5 November 2010 Arup’s Terry Hill has been tasked with bringing British infrastructure costs in line with our European neighbours. It will be a long process, he tells Paul Jarvis
“Sorry I’m late, I don’t really know this building,” admits Terry Hill as he eases into his chair at Arup’s head office. The comment probably says more about the construction consultancy’s impressive offices – all shiny glass jutting out into the street at unexpected angles, nestled in the shadow of London’s BT Tower – than it does about Hill’s timekeeping.

The head of Arup Group’s transport division is relaxed and happy to talk about his work, despite what must be a punishing schedule. Alongside his ‘day job’ at Arup, Hill is also chairing Infrastructure UK’s investigation into ways to reduce the cost of civil engineering for major infrastructure projects.

He is confident of finding a solution to the problem. “It’s very simple, really,” he says. “How we get there might be a bit more complicated. But it’s very simple – we want to deliver lasting reductions in the costs of construction for infrastructure.”

Hill is also excited about the potential his inquiry has to reduce overall costs and transform the way Britain looks at its infrastructure. A quick back-of-the-envelope calculation shows the scope the review might have. Hill suggests total infrastructure over a five-year period is about £400bn, of which around half is civil engineering.

“If you just do the sums, simply reducing construction costs by say 10% – which seems a relatively modest target – the figures seem to indicate…we can save £20bn.”

He points out that saving could be used to invest in “a couple of nuclear power stations”; or even the entire cost of the High Speed Two (HS2) project to deliver a new high-speed rail line running up the spine of the country. “So you can see the prize, that even with a modest  reduction there are some projects that otherwise might founder, [which] would be able to go ahead.”

It’s certainly an intriguing prospect, but as Hill admits, getting there will be a major challenge. The review was launched in June this year, in response to growing concerns over the disparities between the cost of infrastructure in the UK and overseas. Initial research had suggested Britain’s heavy infrastructure (such as roads or high-speed rail) was twice as expensive as that delivered in nearby continental countries.

Culture vultures
Much of that evidence came from a report into the potential for HS2, which indicated some big differences in approach between the UK and its neighbouring continental countries like France, Germany or Spain. One of the key findings was that there is a different culture in Britain’s construction industry compared to the other countries.

“I wouldn’t put it so much as culture,” Hill begins, cautiously. “I think there is an attitude that perhaps we put into how construction is delivered, that is maybe different from the near continent.” There are a lot of questions in this area that need to be considered, though.

“Are we too rigorous about things? Are we too hidebound? Is the industry too conservative; are clients too risk averse?”

These are all questions that he wants to put to those involved in the infrastructure sector, beginning with the private companies charging for the jobs. The danger here, of course, is  that private companies will be unwilling to co-operate in reducing costs – and therefore how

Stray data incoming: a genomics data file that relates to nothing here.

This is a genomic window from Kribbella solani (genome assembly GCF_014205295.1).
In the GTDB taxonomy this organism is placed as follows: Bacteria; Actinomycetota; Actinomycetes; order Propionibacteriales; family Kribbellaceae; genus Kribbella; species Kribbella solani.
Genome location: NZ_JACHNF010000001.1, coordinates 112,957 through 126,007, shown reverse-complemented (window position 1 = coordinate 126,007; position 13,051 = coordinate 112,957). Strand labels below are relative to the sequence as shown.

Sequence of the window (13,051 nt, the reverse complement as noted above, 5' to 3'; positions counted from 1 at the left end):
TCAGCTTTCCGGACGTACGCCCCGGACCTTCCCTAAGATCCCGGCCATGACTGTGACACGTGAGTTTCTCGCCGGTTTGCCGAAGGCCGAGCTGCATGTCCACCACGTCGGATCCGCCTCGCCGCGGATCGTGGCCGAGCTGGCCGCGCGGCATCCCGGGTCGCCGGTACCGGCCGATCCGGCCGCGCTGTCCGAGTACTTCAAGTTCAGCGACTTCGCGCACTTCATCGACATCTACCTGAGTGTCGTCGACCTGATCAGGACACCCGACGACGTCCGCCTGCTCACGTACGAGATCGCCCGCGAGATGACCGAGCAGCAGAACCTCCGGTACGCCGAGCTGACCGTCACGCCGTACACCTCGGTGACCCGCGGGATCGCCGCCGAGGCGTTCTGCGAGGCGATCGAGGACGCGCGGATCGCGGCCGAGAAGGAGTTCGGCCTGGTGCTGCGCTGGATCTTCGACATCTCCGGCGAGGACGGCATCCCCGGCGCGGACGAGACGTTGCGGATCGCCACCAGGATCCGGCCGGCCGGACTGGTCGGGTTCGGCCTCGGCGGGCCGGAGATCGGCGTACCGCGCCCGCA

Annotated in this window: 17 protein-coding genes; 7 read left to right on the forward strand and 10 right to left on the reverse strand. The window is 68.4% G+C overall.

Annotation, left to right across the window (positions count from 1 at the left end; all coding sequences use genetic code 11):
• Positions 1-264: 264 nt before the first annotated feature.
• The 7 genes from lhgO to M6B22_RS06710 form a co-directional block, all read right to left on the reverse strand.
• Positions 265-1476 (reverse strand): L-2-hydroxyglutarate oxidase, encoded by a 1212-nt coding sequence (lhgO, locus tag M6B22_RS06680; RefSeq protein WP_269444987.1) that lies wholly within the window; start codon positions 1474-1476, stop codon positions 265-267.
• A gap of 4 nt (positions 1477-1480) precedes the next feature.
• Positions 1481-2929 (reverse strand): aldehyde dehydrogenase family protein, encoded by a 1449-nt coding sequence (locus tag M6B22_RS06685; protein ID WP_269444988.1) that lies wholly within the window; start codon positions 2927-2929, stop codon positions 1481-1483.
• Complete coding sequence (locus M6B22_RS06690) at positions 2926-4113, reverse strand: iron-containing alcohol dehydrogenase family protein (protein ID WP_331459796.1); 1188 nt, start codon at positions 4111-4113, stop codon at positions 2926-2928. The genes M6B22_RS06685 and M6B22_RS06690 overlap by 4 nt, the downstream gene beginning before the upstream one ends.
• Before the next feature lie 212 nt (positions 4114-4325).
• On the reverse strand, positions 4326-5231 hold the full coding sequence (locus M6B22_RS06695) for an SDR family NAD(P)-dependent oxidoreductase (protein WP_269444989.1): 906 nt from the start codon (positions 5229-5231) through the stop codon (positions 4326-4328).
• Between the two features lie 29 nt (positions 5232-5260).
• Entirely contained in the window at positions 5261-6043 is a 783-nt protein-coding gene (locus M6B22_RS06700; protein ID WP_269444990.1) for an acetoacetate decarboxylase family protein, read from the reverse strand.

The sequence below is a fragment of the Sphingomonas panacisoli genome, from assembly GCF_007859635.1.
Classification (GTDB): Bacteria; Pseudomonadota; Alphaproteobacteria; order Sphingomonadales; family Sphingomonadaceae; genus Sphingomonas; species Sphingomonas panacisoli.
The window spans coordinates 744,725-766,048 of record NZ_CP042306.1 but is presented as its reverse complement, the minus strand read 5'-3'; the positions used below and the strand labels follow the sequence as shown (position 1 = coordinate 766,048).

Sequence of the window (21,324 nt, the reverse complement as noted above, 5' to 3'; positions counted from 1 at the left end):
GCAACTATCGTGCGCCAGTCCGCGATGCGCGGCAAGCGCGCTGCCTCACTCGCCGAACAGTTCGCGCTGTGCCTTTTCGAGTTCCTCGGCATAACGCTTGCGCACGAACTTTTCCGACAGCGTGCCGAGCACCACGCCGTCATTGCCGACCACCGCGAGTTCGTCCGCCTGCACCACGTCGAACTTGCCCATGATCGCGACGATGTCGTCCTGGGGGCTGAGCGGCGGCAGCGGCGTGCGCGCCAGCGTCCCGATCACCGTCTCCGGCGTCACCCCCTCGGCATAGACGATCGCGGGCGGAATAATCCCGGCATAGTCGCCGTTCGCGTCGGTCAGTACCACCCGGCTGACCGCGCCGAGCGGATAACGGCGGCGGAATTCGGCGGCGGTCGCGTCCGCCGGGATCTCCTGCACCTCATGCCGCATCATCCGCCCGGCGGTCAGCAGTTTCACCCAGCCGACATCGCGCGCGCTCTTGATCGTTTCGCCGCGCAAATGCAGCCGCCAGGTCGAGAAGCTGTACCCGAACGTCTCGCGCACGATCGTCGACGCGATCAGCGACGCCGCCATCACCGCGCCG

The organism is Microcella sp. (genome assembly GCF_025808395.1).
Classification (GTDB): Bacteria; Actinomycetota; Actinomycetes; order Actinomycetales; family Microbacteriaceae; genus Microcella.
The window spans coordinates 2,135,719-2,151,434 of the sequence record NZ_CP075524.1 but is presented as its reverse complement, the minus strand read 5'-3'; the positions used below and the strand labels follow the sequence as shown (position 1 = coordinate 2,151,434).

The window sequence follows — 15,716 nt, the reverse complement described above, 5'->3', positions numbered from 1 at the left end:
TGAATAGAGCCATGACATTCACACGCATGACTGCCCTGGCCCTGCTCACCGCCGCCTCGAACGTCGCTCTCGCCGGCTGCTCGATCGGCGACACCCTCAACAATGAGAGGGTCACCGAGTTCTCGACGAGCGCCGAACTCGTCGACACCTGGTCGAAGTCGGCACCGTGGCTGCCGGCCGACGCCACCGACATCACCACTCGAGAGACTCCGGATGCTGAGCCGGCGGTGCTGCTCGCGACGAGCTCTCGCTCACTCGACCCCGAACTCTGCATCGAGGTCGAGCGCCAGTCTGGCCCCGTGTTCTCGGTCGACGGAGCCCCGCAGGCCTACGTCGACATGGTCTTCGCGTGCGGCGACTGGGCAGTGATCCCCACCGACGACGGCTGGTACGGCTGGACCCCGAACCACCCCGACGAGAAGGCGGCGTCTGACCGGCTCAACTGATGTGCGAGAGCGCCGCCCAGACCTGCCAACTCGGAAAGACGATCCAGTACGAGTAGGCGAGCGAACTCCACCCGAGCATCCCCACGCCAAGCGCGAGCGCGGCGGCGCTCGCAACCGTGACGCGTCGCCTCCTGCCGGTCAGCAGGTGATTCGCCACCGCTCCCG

much they can charge for a project – at a time when budgets are being squeezed and work from central government has slowed from a flood to a trickle.

“I must admit I’m absolutely delighted,” says Hill. “Right from day one when this was announced, there has been a very positive feel from the industry and from clients about this exercise.”

Indeed, he argues it is in companies’ interests to cut costs, because it will mean more projects are able to be brought forward by government. “If there are going to be serious cuts – which there clearly are – then an exercise that reduces the actual costs of delivering infrastructure can only be to the good of keeping up the volume of activity that we have.”

But it won’t simply be the private sector which feels the focus of Hill’s team. “The other area is the client side: how are projects both specified and procured,” he says. He is specifically referrring to the problem of an unsophisticated client side, unsure of exactly what it wants or how to communicate its ideas to the private sector and worse still, making significant changes as the procurement gets underway. Hill is hopeful there is now a broad consensus within the public sector to tackle this issue.

“I’m delighted to say that infrastructure in general, and this cost exercise, have – I was going to say survived – but have spanned the change in government,” he insists. “There’s as much enthusiasm now with the responsible minister, Lord Sassoon, as there was under the previous government.”

Finally, there’s the third part of the review, “the whole regulatory, standards area, which we all work under”. For some, it might be easy to blame this third arena as the cause of all Britain’s problems and simply use the inquiry as an excuse to demand greater freedom from European

Not Hill. He recognises that this system is the same one that is applied in countries such as France and Germany – the very nations that are delivering infrastructure for half the price that we manage in the UK.

In it together
“We all operate under the same regime: EU procurement. Therefore it’s not a fundamental legislative or regulatory issue. It’s how we actually enact that, [which is] the thing we’ve got to look at.” It’s the culture – or attitude – question again.